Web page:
Abstract

The inversion of atmospheric mirage data to produce a refractive-index profile and thus a temperature profile is considered. The method presented goes further than previous methods by seeking the most plausible profile consistent with the data. The approach is to minimize a composite cost function; the cost function includes novel terms to penalize a refractive-index profile that is not monotonic and to penalize a refractive-index profile that is not fully convex or fully concave. An algorithm for minimizing the cost function is applied to five sets of mirage data, giving good results.

© 1994 Optical Society of America

Full Article  |  PDF Article

References

  • View by:
  • |
  • |
  • |

  1. W. G. Rees, “Mirages with linear image diagrams,” J. Opt. Soc. Am. A 7, 1351–1354 (1990).
    [CrossRef]
  2. W. H. Mach, A. B. Fraser, “Inversion of optical data to compute a micrometeorological temperature profile,” Appl. Opt. 18, 1715–1723 (1979).
    [CrossRef]
  3. W. H. Lehn, “Inversion of superior mirage data to compute temperature profiles,”J. Opt. Soc. Am. 73, 1622–1625 (1983).
    [CrossRef]
  4. W. G. Rees, C. M. Roach, C. H. F. Glover, “Inversion of atmospheric refraction data,” J. Opt. Soc. Am. A 8, 330–338 (1991).
    [CrossRef]
  5. M. Bertero, T. A. Poggio, V. Torre, “Ill-posed problems in early vision,” Proc. IEEE 76, 869–889 (1988).
    [CrossRef]
  6. R. Fletcher, Practical Methods of Optimisation (Wiley, Chichester, UK, 1981), Vol. 2, Chap. 14.
  7. We define a function to be unicurved if the function is fully convex or fully concave. Thus a refractive-index profile n(z) will be unicurved if d2n/dz2is either nonnegative throughout the domain of zor nonpositive throughout the domain of z.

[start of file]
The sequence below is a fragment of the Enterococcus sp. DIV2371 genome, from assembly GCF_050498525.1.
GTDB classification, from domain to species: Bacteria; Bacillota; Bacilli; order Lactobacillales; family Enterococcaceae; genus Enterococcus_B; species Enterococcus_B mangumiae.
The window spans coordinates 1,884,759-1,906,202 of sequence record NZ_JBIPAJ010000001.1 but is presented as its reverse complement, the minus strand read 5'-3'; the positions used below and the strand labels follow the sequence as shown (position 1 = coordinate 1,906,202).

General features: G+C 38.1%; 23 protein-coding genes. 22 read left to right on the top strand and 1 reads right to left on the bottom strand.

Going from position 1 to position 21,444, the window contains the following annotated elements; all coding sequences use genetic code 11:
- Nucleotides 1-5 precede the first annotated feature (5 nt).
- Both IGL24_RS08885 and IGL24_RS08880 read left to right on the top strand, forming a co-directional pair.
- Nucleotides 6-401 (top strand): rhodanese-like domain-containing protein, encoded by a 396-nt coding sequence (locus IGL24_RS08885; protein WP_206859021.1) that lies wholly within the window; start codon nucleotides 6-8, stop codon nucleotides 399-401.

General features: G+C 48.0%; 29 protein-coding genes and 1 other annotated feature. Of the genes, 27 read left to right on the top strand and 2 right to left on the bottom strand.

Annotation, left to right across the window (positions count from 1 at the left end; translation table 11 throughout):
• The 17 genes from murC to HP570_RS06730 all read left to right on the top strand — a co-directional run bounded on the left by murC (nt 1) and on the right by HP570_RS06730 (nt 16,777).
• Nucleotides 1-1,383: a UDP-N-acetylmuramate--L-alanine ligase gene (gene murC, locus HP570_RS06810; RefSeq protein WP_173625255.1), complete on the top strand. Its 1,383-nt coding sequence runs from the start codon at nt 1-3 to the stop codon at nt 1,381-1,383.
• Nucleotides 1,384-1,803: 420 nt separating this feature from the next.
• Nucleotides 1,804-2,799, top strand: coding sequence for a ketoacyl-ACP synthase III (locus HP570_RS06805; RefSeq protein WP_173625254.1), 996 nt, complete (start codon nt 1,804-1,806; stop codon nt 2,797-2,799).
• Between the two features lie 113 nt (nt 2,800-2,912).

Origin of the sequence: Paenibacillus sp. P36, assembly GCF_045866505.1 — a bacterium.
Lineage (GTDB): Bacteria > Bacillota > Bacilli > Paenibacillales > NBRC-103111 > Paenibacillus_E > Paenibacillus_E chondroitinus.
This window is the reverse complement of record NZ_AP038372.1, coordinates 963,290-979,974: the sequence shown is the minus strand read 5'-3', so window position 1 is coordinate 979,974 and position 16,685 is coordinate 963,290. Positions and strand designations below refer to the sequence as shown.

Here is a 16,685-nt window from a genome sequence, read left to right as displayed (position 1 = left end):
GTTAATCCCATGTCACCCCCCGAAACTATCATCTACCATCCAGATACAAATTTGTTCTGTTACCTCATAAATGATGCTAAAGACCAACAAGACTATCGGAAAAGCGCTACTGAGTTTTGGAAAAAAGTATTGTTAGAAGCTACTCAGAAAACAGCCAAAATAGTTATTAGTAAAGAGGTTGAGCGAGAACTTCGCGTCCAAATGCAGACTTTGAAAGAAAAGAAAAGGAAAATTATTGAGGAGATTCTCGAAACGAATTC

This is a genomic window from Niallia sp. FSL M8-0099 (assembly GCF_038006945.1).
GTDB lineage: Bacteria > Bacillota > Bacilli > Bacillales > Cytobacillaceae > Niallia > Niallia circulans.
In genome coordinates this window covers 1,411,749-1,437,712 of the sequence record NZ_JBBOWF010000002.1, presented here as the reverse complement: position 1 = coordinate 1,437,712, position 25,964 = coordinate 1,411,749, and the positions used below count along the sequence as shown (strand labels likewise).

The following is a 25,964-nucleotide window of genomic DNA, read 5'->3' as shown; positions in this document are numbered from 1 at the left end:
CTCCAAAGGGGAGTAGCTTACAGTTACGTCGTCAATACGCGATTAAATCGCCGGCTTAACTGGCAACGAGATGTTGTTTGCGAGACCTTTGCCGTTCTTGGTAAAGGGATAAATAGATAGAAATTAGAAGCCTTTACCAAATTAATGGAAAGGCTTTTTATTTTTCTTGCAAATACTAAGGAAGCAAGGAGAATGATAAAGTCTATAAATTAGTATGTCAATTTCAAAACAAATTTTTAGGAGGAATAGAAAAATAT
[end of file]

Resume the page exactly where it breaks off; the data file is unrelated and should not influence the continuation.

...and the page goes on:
8. J. B. Biot, “Recherches sur les réfractions extraordinaires qui s’observent très près de l’horizon,” Mém. Classe Sci. Math. Phys. Inst. France (Baudoin, Paris) 10, 1–266 (1809).
  9. F. J. W. Whipple, “Meteorological optics,” in Dictionary of Applied Physics, R. Glazebrook, ed. (Macmillan, London, 1921), Vol. 3.
  10. R. E. Scoresby-Jackson, The Life of William Scoresby (Nelson, London, 1861).
  11. W. H. Lehn, W. G. Rees, “The Scoresby ship mirage of 1822,” Polar Rec. 26, 181–186 (1990).
    [CrossRef]

1991 (1)

1990 (2)

W. H. Lehn, W. G. Rees, “The Scoresby ship mirage of 1822,” Polar Rec. 26, 181–186 (1990).
[CrossRef]

W. G. Rees, “Mirages with linear image diagrams,” J. Opt. Soc. Am. A 7, 1351–1354 (1990).
[CrossRef]

1988 (1)

M. Bertero, T. A. Poggio, V. Torre, “Ill-posed problems in early vision,” Proc. IEEE 76, 869–889 (1988).
[CrossRef]

1983 (1)

1979 (1)

Bertero, M.

M. Bertero, T. A. Poggio, V. Torre, “Ill-posed problems in early vision,” Proc. IEEE 76, 869–889 (1988).
[CrossRef]

Biot, J. B.

J. B. Biot, “Recherches sur les réfractions extraordinaires qui s’observent très près de l’horizon,” Mém. Classe Sci. Math. Phys. Inst. France (Baudoin, Paris) 10, 1–266 (1809).

Fletcher, R.

R. Fletcher, Practical Methods of Optimisation (Wiley, Chichester, UK, 1981), Vol. 2, Chap. 14.

Fraser, A. B.

Glover, C. H. F.

Lehn, W. H.

W. H. Lehn, W. G. Rees, “The Scoresby ship mirage of 1822,” Polar Rec. 26, 181–186 (1990).
[CrossRef]

W. H. Lehn, “Inversion of superior mirage data to compute temperature profiles,”J. Opt. Soc. Am. 73, 1622–1625 (1983).
[CrossRef]

Mach, W. H.

Poggio, T. A.

M. Bertero, T. A. Poggio, V. Torre, “Ill-posed problems in early vision,” Proc. IEEE 76, 869–889 (1988).
[CrossRef]

Rees, W. G.

Roach, C. M.

Scoresby-Jackson, R. E.

R. E. Scoresby-Jackson, The Life of William Scoresby (Nelson, London, 1861).

Torre, V.

M. Bertero, T. A. Poggio, V. Torre, “Ill-posed problems in early vision,” Proc. IEEE 76, 869–889 (1988).
[CrossRef]

Whipple, F. J. W.

F. J. W. Whipple, “Meteorological optics,” in Dictionary of Applied Physics, R. Glazebrook, ed. (Macmillan, London, 1921), Vol. 3.

Appl. Opt. (1)

J. Opt. Soc. Am. (1)

J. Opt. Soc. Am. A (2)

Polar Rec. (1)